And we come to the biggest accomplishment Manny Diaz had during his coaching tenure at Miami, the Turnover Chain. I remember my good friend, a lifelong Gator fan, texting me after its debut, saying, “Damnit. That thing is awesome. I’m jealous.” I appreciated the honesty. Turns out, a bunch of other schools were jealous too.
The U’s Turnover Chain was a phenomenon. It was featured on ESPN’s College Gameday. It was printed on all types of clothing and posted all over Twitter and Instagram. It was a discussion point among many a college football fan in many a bar. There was even a song named after it. This popularity inevitably led to copycats. They are listed below in no particular order. I suggest looking up the pictures as they are quite entertaining.
Oregon’s horrific metallic chain, Boise State’s throne, Memphis University’s robe, Louisville’s boxing belt, SMU’s crown and chalice, Tulane’s beads, Texas A&M’s cane, Akron’s pencil, Kennesaw State’s piece of wood, UNLV’s slot machine, Tennessee’s trash can, West Virginia’s miner’s helmet, Virginia Tech’s lunchpail, Mississippi’s wide receiver belt, Georgia’s spiked shoulder pads, and Florida State’s incredibly lame backpack all tried replicating the magic of Miami’s Turnover Chain.
That’s SIXTEEN copycats. I don’t think I need to say anything else here.
Throwing up The U - two-hand team signals by fans
FSU fans will argue for “The Chop”. While that absolutely came first, it’s a motion, not a symbol or logo made by both hands. The same logic applies for the Texas “ Hook ‘em Horns” hand sign. It’s only one hand! Lazy. Throwing up The U was the first of it’s kind. Turns out, there is an unimportant controversy on who invented it.
In 1992, Canes cheerleader Bill Tigano says he suggested Miami have a hand symbol to separate itself from the “chop” and “chomp” of the Noles and Gators, respectively. Thus, throwing up The U was born. However, Eric Van Der Floot, a fellow cheerleader, was photographed throwing up The U on the sidelines during the aforementioned 1991 Cotton Bowl. But wait, there’s more. Former UM student Juan Valladares claims he invented it during the 1984 game against FSU. Are you sick of this yet? Too bad. There’s video of UM cheerleader Mark Chaykin throwing up The U before the 1987 game against FSU. I like his story the most. The video below covers it all. It’s actually fairly interesting and very well-made.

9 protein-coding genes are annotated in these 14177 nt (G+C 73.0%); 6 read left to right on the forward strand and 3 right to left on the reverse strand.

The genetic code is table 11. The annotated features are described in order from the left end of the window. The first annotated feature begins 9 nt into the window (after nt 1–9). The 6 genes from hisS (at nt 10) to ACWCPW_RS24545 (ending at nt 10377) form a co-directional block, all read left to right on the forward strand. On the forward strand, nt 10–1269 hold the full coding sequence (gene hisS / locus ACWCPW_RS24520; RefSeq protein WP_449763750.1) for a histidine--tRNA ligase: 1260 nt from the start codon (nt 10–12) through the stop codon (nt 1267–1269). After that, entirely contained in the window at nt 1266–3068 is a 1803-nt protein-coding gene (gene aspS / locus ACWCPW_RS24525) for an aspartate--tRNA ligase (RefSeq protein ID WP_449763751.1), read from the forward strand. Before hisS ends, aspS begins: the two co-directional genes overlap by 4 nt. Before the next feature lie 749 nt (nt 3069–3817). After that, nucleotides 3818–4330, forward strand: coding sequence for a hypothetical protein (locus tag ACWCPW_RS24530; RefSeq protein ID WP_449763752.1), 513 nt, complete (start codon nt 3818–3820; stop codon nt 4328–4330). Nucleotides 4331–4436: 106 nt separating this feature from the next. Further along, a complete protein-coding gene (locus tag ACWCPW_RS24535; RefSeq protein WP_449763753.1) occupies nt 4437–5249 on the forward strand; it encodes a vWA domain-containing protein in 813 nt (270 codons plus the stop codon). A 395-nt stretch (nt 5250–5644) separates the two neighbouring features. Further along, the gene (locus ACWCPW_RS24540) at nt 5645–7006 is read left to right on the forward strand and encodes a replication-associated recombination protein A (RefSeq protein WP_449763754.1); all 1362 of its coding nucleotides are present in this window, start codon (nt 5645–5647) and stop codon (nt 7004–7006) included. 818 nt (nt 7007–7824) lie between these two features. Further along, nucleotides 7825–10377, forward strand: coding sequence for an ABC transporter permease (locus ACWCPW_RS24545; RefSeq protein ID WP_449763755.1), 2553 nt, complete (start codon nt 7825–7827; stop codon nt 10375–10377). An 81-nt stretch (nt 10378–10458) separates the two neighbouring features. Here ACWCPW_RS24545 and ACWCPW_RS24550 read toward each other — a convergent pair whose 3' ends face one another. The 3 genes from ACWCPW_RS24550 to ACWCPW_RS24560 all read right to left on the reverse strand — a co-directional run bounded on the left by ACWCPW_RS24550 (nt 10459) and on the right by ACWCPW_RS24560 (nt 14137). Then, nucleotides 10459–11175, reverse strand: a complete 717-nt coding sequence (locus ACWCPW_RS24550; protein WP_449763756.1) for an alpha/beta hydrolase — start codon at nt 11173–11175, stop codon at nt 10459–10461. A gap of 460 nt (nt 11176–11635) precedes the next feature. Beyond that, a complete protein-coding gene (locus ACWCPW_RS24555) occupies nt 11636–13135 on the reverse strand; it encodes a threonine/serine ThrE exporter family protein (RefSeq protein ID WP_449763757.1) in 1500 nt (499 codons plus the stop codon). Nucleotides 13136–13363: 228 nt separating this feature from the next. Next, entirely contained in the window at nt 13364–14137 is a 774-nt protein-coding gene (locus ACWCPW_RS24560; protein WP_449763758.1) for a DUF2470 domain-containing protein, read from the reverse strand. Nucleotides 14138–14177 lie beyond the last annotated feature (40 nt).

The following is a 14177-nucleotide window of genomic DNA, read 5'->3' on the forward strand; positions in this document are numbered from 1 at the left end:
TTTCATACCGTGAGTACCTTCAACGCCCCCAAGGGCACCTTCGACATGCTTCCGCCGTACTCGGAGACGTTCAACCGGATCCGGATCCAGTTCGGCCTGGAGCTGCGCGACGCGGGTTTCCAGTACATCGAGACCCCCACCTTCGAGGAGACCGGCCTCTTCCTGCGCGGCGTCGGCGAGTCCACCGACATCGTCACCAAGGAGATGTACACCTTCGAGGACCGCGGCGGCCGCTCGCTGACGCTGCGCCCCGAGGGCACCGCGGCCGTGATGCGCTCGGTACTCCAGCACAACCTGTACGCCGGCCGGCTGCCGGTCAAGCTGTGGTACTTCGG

Well, the above was all news to me. I don’t remember throwing up The U when I was a kid. It wasn’t a thing for me until I watched wide receiver Ryan Moore do it after a touchdown against the rival Florida Gators in the 2004 Peach Bowl. Remember Ryan Moore? Anyway, he brought it back in a big way. I was throwing up The U every chance I got after that. And since Miami still had some big wins the rest of that decade, it happened quite often. Once Al Golden arrived, not so much. Yet, to this day, when someone asks who my college football team is, all I have to do is throw up The U and they know exactly who I am referring to.
Oregon, Oregon State, and Utah fans are the most blatant imitators of the two-hand team signal. They all look somewhere between close and almost exactly the same as throwing up The U. TCU fans make “frog fingers” with their hands now. Cool. Tennessee fans spell “Vol” with their hands. (Sigh). Also, props to Tennessee for being in here twice.
Sadly, I don’t see Miami Hurricanes football providing the college football world with any new and innovative traditions in the next fifty years. Although, who knows? Maybe something with NIL? I kid, I kid. Kind of. Just winning would be perfectly acceptable for Canes fans. Get back to winning and everything else will come.